In-flight calibration and performance of the Mars Exploration Rover Panoramic Camera (Pancam) instruments

James F. Bell, J. Joseph, J. N. Sohl-Dickstein, H. M. Arneson, M. J. Johnson, M. T. Lemmon, D. Savransky

Research output: Contribution to journalArticlepeer-review

84 Scopus citations


The Mars Exploration Rover Panoramic Camera (MER/Pancam) instruments have acquired more than 60,000 high-resolution, multispectral, stereoscopic images of soil, rocks, and sky at the Gusev crater and Meridiani Planum landing sites since January 2004. These images, combined with other MER data sets, have enabled new discoveries about the composition, mineralogy, and geologic/geochemical evolution of both sites. One key to the success of Pancam in contributing to the overall success of MER has been the development of a calibration pipeline that can quickly remove instrumental artifacts and generate both absolute radiance and relative reflectance images with high accuracy and precision in order to influence tactical rover driving and in situ sampling decisions. This paper describes in detail the methods, assumptions, and models/algorithms in the calibration pipeline developed for Pancam images, based on new measurements and refinements performed primarily from flight data acquired on Mars. Major calibration steps include modeling and removal of detector bias signal, active and readout region dark current, electronic "shutter smear," and pixel-to-pixel responsivity (flatfield) variations. Pancam images are calibrated to radiance (W/m2/nm/sr) using refined preflight-derived calibration coefficients, or radiance factor (I/F) using near-in-time measurements of the Pancam calibration target and a model of aeolian dust deposition on the target as a function of time. We are able to verify that the absolute radiance calibration of most Pancam images is accurate to within about 10% or less and that the filter-to-filter and pixel-to-pixel precision of the calibrated relative reflectance data (both based on measurements of the Pancam calibration target) are typically about 3% and 1% or less, respectively. Examples are also presented of scientific applications made possible by the high fidelity of the calibrated Pancam data. These include 11-color visible to near-IR spectral analysis, calculation of "true color" and chromaticity values, and generation of "super resolution" image data products. This work represents a follow-on and enhancement to the Pancam preflight calibration process described by Bell et al. (2003).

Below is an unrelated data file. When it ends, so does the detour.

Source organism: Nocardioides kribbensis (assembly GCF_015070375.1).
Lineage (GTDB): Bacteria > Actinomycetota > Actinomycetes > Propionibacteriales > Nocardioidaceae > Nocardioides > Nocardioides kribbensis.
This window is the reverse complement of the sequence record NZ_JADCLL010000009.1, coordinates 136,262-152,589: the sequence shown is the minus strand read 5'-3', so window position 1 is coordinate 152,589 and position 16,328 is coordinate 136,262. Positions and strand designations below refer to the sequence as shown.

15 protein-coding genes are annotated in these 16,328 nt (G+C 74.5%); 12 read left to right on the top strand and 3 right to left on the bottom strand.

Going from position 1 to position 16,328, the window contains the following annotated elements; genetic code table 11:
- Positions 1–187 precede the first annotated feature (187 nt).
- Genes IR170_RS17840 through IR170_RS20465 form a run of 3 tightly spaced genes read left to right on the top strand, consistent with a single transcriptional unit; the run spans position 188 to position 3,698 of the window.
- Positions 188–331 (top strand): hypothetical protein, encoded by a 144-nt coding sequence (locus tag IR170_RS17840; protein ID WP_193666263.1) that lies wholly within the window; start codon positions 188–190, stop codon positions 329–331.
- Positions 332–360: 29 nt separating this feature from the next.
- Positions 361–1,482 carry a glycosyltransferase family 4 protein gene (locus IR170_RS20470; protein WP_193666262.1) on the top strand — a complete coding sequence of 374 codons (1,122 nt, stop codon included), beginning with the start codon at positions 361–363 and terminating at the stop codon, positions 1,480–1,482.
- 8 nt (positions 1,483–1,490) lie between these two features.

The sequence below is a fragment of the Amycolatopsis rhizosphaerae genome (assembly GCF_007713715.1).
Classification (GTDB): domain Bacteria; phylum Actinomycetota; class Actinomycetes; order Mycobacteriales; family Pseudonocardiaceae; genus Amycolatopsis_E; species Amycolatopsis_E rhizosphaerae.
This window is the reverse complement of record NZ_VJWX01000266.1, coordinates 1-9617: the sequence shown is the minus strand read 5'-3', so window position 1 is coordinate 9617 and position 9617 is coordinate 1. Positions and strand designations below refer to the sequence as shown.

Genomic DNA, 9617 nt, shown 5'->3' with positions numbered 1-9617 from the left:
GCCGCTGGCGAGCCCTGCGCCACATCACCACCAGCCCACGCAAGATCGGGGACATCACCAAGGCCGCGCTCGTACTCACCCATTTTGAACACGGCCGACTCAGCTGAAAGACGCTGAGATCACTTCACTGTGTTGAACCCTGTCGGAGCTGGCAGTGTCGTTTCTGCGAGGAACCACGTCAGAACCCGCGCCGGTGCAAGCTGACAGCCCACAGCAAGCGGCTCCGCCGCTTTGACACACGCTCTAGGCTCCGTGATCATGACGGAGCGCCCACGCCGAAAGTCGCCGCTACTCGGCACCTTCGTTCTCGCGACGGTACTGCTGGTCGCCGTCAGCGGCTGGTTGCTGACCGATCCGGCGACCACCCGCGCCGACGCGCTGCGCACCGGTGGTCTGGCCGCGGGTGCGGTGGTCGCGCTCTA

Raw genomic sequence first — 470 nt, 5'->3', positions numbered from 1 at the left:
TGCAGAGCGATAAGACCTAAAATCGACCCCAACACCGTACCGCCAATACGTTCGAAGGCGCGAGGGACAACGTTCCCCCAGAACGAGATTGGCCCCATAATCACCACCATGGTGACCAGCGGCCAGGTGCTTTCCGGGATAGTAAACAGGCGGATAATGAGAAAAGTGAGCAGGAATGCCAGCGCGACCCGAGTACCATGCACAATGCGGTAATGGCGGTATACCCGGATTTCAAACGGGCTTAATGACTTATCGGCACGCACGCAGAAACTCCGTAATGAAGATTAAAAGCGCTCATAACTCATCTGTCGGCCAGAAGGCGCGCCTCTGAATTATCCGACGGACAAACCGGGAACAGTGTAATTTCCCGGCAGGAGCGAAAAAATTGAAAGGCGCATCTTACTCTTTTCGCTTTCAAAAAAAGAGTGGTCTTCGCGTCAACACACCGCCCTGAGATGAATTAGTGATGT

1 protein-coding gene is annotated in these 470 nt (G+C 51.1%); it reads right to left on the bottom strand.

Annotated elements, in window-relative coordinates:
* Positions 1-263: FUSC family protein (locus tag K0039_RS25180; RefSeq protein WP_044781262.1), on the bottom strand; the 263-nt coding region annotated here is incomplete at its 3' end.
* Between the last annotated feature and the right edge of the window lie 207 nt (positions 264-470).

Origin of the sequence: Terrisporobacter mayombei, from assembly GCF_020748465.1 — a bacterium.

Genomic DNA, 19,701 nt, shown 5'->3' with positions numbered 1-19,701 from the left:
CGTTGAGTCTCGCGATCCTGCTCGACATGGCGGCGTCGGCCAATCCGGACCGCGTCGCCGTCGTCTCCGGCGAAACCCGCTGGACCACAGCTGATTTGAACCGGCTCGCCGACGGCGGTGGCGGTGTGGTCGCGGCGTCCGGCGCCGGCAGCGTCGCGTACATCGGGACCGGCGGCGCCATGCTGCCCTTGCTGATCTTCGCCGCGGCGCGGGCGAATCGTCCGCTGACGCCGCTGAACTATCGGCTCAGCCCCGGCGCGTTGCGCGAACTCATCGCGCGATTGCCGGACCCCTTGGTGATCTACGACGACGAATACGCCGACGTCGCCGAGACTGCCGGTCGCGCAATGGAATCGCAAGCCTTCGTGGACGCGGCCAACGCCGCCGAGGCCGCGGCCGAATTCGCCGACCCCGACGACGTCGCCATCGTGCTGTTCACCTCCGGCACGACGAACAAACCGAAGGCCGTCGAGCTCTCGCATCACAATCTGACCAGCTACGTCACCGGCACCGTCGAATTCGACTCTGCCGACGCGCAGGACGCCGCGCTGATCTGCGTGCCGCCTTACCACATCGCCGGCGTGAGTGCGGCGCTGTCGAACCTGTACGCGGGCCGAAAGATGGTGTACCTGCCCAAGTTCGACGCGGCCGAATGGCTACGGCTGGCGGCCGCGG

Original languageEnglish (US)
Article numberE02S03
JournalJournal of Geophysical Research: Planets
Issue number2
StatePublished - Feb 20 2006
Externally publishedYes

ASJC Scopus subject areas

  • Astronomy and Astrophysics
  • Geochemistry and Petrology
  • Geophysics
  • Oceanography
  • Earth and Planetary Sciences (miscellaneous)
  • Space and Planetary Science
  • Atmospheric Science


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